We’re playing versions of ourselves when we’re 90, so we’ll reference our shows that we’ve done before—like, eh you in Beauty World; or the set will have posters of old shows. We’ll have lines from TV shows like Under One Roof, Phua Chu Kang of course, since Kheng Hua’s in it. There’ll be a little bit of Malay spoken, and the accents will be quite local.
Why the decision to incorporate your real-life experiences?
I don’t want to portray an old person that is not real, you see. I thought, “If I were 90, would I do this, would I say that?”. So I thought: why don’t I just play myself when I’m 90?
Does the comedy aspect trivialize ageing?
There’s a lot of humor in getting old, and I think there’s a lot of humor to old people seeing each other do something stupid—like farting; they laugh at each other. As you get older, you always don’t care anymore. My dad will just fart randomly, and he thinks it’s damn funny.
For this show it’s a lot of physical comedy—Karen’s character has Parkinson’s, and she constantly has to do this (shaking); I have a pai ka (bad leg), so I have to hobble. It’s interesting to see how all the actors transform their bodies and their voices. But then again, as I said, we don’t want to play a caricature of an old person; we may be old but it doesn’t mean we cannot walk. It’s been an interesting journey to play this age as real as possible, and so I don’t think with humor we’re trivializing it. I think we’re giving ageing a less scary face.
Do you think ageing and mental health are stigmatized in Singapore?
Of course. We know that mental health is stigmatized; we know this is a very ageist society—the moment you’re old, you’re useless, you go work at McDonald’s, or clean up the food court. There is (a negative perception towards ageing), but that’s why the government is putting in so much work to try and change that—you know, the “silver generation”, “pioneer generation”, giving them more chances to upscale, to work, to benefit—which is great. And my parents, in their ’70s, have taken advantage of that, like, “Oh government give discount? Let’s go!”. That’s one way of looking at it, so it’s individual perception and perspective.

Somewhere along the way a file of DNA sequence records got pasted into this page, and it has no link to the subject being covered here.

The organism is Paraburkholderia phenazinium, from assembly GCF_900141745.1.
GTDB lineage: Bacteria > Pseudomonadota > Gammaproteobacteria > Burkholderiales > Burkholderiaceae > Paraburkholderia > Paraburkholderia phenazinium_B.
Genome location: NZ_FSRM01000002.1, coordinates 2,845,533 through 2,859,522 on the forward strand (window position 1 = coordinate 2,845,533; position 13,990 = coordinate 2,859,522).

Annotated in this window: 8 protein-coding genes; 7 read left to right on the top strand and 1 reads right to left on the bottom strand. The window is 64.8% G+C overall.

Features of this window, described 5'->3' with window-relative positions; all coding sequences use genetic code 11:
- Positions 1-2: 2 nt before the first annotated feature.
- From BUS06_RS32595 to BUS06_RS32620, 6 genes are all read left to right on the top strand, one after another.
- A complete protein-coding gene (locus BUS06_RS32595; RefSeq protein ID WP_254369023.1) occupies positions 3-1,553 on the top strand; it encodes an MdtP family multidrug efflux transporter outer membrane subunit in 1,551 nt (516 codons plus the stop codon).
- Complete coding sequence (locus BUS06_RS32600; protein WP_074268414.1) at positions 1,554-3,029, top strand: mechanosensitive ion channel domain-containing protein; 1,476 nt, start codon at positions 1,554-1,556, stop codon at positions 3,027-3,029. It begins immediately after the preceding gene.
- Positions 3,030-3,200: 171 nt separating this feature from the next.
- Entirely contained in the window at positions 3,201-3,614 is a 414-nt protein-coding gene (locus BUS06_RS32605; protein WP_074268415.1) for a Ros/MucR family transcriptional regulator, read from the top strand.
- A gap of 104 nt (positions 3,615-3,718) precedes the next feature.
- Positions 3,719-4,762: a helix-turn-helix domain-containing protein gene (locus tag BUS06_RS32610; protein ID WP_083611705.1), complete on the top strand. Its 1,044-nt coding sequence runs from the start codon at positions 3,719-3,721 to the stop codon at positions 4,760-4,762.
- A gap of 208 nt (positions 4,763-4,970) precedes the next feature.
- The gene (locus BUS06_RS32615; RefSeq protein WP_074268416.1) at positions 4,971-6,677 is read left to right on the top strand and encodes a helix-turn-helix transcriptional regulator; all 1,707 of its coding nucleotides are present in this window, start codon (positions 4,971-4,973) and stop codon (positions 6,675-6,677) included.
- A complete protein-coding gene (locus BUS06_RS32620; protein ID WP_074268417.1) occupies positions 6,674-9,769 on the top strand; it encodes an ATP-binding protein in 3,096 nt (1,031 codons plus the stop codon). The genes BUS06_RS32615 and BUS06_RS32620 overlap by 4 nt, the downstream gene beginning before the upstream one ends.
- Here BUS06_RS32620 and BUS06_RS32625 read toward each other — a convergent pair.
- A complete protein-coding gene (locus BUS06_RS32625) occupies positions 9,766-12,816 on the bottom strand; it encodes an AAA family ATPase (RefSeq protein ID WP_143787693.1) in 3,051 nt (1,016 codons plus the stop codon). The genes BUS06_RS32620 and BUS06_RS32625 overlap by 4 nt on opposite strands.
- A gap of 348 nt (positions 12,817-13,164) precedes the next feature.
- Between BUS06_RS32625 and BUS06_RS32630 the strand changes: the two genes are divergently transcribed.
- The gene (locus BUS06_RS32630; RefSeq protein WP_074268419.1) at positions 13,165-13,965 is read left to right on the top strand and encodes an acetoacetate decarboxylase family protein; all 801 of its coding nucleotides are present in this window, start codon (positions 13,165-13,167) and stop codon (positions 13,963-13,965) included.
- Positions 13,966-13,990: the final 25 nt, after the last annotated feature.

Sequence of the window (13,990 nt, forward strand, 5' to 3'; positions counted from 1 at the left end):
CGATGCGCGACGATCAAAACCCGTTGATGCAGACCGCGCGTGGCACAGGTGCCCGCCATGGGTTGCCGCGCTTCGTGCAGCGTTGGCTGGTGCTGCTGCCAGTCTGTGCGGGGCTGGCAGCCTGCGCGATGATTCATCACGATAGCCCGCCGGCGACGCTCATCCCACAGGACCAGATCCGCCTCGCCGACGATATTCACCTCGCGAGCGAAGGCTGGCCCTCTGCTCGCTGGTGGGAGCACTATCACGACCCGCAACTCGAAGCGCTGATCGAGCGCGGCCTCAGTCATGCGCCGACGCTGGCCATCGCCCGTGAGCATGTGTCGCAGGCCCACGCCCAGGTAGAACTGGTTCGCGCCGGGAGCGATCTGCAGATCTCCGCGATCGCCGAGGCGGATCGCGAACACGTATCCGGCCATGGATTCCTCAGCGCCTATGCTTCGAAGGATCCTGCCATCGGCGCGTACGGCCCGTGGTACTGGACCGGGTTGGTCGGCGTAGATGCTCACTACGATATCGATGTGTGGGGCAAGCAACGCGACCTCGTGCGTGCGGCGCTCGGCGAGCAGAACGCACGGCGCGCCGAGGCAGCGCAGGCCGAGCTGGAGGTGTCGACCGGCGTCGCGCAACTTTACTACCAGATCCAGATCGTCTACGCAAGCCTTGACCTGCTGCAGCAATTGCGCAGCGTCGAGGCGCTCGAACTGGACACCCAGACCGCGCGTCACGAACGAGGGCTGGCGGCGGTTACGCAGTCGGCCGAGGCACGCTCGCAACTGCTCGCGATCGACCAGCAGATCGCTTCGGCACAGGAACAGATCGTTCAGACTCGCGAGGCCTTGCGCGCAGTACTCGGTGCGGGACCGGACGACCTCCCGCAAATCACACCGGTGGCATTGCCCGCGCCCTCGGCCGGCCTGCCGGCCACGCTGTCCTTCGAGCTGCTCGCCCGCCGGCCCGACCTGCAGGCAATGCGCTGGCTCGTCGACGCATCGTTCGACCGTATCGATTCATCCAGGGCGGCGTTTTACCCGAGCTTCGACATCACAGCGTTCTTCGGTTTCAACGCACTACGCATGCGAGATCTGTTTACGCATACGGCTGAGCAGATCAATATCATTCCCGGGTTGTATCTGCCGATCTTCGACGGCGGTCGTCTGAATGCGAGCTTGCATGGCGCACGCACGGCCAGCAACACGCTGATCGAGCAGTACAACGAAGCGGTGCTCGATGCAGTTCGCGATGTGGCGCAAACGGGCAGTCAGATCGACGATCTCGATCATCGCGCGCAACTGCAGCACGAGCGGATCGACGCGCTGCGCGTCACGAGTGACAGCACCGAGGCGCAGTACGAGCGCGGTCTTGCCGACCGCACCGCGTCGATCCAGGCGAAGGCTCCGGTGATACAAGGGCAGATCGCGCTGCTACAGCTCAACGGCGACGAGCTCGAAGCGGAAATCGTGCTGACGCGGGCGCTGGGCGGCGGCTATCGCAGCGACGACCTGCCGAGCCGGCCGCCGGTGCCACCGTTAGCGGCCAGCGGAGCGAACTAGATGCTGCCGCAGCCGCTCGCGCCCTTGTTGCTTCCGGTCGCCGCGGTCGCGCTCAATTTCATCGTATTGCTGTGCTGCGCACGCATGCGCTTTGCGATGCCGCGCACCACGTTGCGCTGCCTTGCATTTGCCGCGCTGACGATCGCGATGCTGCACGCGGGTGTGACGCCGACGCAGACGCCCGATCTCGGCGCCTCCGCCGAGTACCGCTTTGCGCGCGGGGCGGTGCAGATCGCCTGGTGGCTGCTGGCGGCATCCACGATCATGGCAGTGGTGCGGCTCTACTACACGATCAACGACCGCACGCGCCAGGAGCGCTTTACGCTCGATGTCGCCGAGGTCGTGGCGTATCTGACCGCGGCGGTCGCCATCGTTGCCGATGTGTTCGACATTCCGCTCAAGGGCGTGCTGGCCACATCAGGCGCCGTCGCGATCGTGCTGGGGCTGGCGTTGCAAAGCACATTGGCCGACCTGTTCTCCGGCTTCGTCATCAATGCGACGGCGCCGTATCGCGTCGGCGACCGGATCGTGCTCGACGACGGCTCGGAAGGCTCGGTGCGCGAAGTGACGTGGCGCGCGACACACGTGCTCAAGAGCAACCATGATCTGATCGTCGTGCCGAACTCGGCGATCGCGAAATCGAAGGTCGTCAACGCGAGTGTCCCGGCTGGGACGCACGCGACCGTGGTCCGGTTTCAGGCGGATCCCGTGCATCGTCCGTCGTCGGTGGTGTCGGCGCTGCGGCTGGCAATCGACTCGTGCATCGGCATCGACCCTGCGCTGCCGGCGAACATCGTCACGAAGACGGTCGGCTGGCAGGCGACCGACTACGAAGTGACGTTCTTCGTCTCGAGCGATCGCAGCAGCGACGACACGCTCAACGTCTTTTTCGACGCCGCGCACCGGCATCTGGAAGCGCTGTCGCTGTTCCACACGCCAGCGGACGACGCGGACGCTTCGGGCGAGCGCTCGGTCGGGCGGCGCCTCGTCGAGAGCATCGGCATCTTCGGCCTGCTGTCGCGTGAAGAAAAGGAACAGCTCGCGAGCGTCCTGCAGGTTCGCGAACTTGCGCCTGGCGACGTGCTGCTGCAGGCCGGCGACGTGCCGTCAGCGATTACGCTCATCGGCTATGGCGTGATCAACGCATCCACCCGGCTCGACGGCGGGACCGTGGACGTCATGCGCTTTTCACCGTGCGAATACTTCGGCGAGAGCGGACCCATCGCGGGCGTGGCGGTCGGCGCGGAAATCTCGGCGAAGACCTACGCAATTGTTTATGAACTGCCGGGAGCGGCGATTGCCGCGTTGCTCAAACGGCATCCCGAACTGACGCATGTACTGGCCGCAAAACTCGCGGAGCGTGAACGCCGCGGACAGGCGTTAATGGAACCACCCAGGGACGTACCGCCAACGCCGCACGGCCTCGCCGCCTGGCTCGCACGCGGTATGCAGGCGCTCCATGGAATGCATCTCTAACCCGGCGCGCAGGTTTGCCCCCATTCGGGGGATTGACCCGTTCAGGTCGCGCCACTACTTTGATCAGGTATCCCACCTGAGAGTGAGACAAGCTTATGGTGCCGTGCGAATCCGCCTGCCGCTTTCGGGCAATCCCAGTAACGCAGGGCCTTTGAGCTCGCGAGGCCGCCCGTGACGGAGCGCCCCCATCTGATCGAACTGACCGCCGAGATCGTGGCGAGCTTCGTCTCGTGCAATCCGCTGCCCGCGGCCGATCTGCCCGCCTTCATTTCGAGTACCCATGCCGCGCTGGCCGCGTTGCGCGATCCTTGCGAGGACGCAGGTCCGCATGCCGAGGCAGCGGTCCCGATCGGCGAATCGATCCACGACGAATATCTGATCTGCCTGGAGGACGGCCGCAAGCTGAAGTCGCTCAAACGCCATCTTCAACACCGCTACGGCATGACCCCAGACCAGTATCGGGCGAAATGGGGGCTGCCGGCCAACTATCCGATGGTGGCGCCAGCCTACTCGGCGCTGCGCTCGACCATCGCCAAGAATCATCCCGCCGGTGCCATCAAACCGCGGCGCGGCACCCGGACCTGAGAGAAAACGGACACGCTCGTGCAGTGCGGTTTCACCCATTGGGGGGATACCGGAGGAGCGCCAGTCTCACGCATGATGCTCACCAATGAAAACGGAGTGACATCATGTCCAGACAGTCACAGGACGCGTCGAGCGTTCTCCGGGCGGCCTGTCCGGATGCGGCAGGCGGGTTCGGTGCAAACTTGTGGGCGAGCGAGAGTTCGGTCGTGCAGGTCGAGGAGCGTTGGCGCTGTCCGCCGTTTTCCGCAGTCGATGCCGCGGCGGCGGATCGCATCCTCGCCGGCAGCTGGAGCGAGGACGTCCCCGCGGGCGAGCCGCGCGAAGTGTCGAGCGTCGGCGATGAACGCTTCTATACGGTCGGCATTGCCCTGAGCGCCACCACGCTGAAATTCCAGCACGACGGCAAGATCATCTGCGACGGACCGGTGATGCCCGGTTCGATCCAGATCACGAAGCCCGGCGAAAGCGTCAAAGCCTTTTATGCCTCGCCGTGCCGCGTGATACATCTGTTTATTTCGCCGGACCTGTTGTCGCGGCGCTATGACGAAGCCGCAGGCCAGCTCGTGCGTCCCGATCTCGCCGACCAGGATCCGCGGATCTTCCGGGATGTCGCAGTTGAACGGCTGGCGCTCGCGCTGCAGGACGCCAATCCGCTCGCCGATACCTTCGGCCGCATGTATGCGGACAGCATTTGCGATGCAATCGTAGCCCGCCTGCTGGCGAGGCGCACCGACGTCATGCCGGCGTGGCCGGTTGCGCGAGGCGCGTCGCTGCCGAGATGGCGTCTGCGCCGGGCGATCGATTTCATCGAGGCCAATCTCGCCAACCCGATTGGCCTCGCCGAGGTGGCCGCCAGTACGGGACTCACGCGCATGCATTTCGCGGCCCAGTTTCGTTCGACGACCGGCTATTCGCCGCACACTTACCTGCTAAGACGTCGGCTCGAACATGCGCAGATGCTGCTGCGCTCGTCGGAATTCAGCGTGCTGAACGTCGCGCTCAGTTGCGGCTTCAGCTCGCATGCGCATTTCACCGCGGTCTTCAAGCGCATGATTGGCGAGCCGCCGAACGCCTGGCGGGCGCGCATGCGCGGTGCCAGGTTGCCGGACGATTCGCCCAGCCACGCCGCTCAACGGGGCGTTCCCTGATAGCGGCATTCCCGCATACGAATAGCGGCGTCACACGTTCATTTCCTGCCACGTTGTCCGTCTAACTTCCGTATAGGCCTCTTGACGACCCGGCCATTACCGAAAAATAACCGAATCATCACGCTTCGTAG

Are mindsets changing?
Yeah I think so. For research we went to old folks’ homes, daycare programs to talk to people, and be part of their day. And the volunteers and the people who work in these centers are very young, and I’m very heartened to see it. This show will hopefully also show that side. Candice plays the nurse that comes in, and she has a story too—she wants to be a singer, and here she is looking after ex-actors, and not given a chance to go out there and be somebody herself. So why did she choose to stay? They co-depend—she needs them just as much as they need her. So I think for some people who go and volunteer, they need that too, for themselves.
What do you think is the biggest misconception people have of old people?
That they had no past. You see an old person and all you think is, “Oh, old”. Wow. Have you never found out what kind of life they used to have? How their husband was, how many children they had; the dreams they had, their aspirations, their regrets? I think there’s a big misconception that an old person is no more than just an old person.
What is one thing you’re excited about in growing old?
I am looking forward to be able to grow old and be healthy, first of all, and to be able to see the world with my partner; to explore and keep learning. Some people might be afraid to get older, but I think if you look at it from a positive, hopeful point-of-view, with humor thrown in, it’s gonna be quite fun.
Forever Young runs from Oct 11-21 at the SOTA Drama Theatre. Tickets and more info here.